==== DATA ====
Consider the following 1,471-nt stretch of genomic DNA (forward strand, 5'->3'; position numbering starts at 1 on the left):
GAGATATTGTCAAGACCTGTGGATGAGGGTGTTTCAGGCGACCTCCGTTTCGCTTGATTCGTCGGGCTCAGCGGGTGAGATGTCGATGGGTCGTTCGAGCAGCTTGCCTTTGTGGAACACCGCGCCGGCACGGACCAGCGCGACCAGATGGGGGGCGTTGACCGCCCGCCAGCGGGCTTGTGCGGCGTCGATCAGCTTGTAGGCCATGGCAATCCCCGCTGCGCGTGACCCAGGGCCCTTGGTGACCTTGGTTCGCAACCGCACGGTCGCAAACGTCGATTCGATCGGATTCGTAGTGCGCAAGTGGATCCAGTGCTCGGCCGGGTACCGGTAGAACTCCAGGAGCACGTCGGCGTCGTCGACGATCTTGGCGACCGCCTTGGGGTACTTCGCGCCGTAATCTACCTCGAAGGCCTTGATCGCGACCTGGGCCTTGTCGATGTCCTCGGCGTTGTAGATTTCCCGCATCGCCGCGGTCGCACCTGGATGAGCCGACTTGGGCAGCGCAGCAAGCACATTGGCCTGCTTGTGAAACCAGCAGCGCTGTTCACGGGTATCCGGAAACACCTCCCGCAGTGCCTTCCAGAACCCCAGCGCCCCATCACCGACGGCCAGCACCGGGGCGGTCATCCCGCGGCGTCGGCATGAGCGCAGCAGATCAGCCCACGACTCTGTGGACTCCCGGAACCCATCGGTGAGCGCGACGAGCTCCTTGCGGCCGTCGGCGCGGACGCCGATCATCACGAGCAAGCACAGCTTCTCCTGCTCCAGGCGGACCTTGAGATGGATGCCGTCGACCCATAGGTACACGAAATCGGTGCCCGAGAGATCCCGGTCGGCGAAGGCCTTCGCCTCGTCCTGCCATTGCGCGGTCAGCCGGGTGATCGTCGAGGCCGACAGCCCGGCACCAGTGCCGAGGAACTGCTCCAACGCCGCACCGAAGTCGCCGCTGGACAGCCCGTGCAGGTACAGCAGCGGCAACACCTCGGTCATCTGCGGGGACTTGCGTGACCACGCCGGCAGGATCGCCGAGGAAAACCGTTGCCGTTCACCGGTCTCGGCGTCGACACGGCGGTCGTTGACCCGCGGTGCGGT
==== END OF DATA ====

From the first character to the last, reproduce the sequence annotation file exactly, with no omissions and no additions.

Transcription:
Consider the following 1,471-nt stretch of genomic DNA (forward strand, 5'->3'; position numbering starts at 1 on the left):
GAGATATTGTCAAGACCTGTGGATGAGGGTGTTTCAGGCGACCTCCGTTTCGCTTGATTCGTCGGGCTCAGCGGGTGAGATGTCGATGGGTCGTTCGAGCAGCTTGCCTTTGTGGAACACCGCGCCGGCACGGACCAGCGCGACCAGATGGGGGGCGTTGACCGCCCGCCAGCGGGCTTGTGCGGCGTCGATCAGCTTGTAGGCCATGGCAATCCCCGCTGCGCGTGACCCAGGGCCCTTGGTGACCTTGGTTCGCAACCGCACGGTCGCAAACGTCGATTCGATCGGATTCGTAGTGCGCAAGTGGATCCAGTGCTCGGCCGGGTACCGGTAGAACTCCAGGAGCACGTCGGCGTCGTCGACGATCTTGGCGACCGCCTTGGGGTACTTCGCGCCGTAATCTACCTCGAAGGCCTTGATCGCGACCTGGGCCTTGTCGATGTCCTCGGCGTTGTAGATTTCCCGCATCGCCGCGGTCGCACCTGGATGAGCCGACTTGGGCAGCGCAGCAAGCACATTGGCCTGCTTGTGAAACCAGCAGCGCTGTTCACGGGTATCCGGAAACACCTCCCGCAGTGCCTTCCAGAACCCCAGCGCCCCATCACCGACGGCCAGCACCGGGGCGGTCATCCCGCGGCGTCGGCATGAGCGCAGCAGATCAGCCCACGACTCTGTGGACTCCCGGAACCCATCGGTGAGCGCGACGAGCTCCTTGCGGCCGTCGGCGCGGACGCCGATCATCACGAGCAAGCACAGCTTCTCCTGCTCCAGGCGGACCTTGAGATGGATGCCGTCGACCCATAGGTACACGAAATCGGTGCCCGAGAGATCCCGGTCGGCGAAGGCCTTCGCCTCGTCCTGCCATTGCGCGGTCAGCCGGGTGATCGTCGAGGCCGACAGCCCGGCACCAGTGCCGAGGAACTGCTCCAACGCCGCACCGAAGTCGCCGCTGGACAGCCCGTGCAGGTACAGCAGCGGCAACACCTCGGTCATCTGCGGGGACTTGCGTGACCACGCCGGCAGGATCGCCGAGGAAAACCGTTGCCGTTCACCGGTCTCGGCGTCGACACGGCGGTCGTTGACCCGCGGTGCGGT